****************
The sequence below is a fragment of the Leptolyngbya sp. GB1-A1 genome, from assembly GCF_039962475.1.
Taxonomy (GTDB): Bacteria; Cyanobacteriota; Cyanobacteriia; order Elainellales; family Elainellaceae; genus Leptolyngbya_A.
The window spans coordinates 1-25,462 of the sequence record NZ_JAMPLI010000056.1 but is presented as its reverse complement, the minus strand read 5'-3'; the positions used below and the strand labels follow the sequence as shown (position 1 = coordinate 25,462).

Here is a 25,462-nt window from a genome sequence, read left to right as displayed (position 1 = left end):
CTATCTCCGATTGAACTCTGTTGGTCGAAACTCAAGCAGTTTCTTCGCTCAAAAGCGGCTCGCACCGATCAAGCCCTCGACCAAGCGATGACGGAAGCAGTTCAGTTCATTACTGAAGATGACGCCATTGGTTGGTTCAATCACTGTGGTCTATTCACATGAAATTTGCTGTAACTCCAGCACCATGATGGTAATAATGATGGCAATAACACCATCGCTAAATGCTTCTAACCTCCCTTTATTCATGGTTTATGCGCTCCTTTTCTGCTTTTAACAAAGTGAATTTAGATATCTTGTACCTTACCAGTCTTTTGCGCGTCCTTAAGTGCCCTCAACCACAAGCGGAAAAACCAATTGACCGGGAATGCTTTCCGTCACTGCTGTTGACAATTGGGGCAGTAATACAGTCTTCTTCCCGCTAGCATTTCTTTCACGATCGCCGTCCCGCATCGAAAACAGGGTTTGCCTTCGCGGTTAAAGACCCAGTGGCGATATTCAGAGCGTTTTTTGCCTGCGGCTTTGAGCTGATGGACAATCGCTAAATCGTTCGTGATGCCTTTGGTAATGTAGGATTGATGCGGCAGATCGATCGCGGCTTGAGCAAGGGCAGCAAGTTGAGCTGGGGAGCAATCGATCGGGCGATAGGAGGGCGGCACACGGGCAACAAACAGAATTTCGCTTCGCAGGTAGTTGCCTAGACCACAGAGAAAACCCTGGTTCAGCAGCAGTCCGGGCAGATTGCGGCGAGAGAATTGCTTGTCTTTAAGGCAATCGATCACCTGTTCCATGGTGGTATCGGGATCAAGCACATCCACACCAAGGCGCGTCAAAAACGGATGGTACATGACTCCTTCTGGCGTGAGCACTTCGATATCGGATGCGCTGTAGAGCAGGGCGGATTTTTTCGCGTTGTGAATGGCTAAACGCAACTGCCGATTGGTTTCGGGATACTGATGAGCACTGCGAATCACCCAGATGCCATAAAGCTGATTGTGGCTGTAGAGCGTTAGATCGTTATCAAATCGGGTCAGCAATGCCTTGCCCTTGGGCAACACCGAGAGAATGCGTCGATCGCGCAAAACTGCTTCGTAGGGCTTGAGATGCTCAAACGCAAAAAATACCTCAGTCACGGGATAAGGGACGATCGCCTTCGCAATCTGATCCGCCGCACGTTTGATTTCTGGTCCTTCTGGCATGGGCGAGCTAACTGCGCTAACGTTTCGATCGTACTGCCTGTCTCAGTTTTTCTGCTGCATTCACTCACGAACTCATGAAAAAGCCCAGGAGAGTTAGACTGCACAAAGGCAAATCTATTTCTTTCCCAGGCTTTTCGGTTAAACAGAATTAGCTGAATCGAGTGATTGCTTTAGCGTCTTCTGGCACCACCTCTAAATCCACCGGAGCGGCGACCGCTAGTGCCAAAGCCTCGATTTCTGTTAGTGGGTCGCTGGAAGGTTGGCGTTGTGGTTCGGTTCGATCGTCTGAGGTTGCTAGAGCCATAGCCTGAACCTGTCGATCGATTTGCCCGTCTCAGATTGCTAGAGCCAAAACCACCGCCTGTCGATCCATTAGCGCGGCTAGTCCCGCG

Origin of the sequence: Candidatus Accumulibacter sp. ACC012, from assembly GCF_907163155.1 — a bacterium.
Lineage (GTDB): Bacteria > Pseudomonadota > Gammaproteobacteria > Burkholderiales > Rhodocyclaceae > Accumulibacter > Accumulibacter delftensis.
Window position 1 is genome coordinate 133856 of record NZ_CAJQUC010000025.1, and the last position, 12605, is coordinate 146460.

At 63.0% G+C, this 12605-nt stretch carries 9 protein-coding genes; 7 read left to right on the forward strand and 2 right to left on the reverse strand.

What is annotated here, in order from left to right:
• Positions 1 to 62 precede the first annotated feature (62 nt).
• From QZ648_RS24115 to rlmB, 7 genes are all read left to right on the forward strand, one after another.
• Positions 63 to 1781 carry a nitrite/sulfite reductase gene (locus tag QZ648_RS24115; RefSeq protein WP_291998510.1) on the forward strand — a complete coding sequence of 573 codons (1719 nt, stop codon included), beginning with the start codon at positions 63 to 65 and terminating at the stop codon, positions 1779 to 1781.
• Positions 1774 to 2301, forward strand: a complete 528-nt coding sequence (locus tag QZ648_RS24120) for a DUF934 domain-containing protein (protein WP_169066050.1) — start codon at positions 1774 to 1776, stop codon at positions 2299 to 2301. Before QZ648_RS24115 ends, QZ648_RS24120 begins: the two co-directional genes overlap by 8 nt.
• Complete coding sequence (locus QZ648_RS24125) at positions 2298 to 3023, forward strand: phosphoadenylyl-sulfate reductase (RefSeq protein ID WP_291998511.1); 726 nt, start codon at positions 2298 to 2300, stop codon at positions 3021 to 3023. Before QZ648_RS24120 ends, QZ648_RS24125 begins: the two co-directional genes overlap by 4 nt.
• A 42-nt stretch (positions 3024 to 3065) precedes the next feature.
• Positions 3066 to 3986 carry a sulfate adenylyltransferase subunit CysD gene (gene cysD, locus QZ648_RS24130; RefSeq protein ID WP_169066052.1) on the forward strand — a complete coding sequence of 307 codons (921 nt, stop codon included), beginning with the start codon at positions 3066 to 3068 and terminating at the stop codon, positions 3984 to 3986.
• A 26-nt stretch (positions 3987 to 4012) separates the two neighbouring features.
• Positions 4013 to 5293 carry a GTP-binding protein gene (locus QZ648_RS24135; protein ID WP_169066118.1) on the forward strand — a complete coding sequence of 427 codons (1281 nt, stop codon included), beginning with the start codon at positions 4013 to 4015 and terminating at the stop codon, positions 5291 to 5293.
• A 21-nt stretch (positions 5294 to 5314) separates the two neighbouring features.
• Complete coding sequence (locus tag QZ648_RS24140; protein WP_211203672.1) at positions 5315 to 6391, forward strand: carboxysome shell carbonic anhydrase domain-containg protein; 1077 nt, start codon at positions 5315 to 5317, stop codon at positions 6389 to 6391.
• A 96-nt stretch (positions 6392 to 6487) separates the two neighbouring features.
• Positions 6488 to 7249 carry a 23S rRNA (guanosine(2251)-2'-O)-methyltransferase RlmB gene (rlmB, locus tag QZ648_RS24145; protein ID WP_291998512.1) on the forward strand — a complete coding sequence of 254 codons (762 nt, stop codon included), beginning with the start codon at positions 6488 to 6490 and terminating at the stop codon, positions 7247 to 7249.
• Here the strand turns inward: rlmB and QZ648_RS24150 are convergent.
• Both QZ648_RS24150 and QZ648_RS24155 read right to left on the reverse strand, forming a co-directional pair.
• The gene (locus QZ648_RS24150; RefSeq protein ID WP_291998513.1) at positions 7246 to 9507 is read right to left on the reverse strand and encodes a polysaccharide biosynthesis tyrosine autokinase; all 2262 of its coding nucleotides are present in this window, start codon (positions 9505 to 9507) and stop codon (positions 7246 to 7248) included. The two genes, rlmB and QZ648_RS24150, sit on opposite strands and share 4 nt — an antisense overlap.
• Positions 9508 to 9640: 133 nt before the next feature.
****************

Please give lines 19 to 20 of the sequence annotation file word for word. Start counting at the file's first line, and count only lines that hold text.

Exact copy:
• Positions 4013 to 5293 carry a GTP-binding protein gene (locus QZ648_RS24135; protein ID WP_169066118.1) on the forward strand — a complete coding sequence of 427 codons (1281 nt, stop codon included), beginning with the start codon at positions 4013 to 4015 and terminating at the stop codon, positions 5291 to 5293.
• A 21-nt stretch (positions 5294 to 5314) separates the two neighbouring features.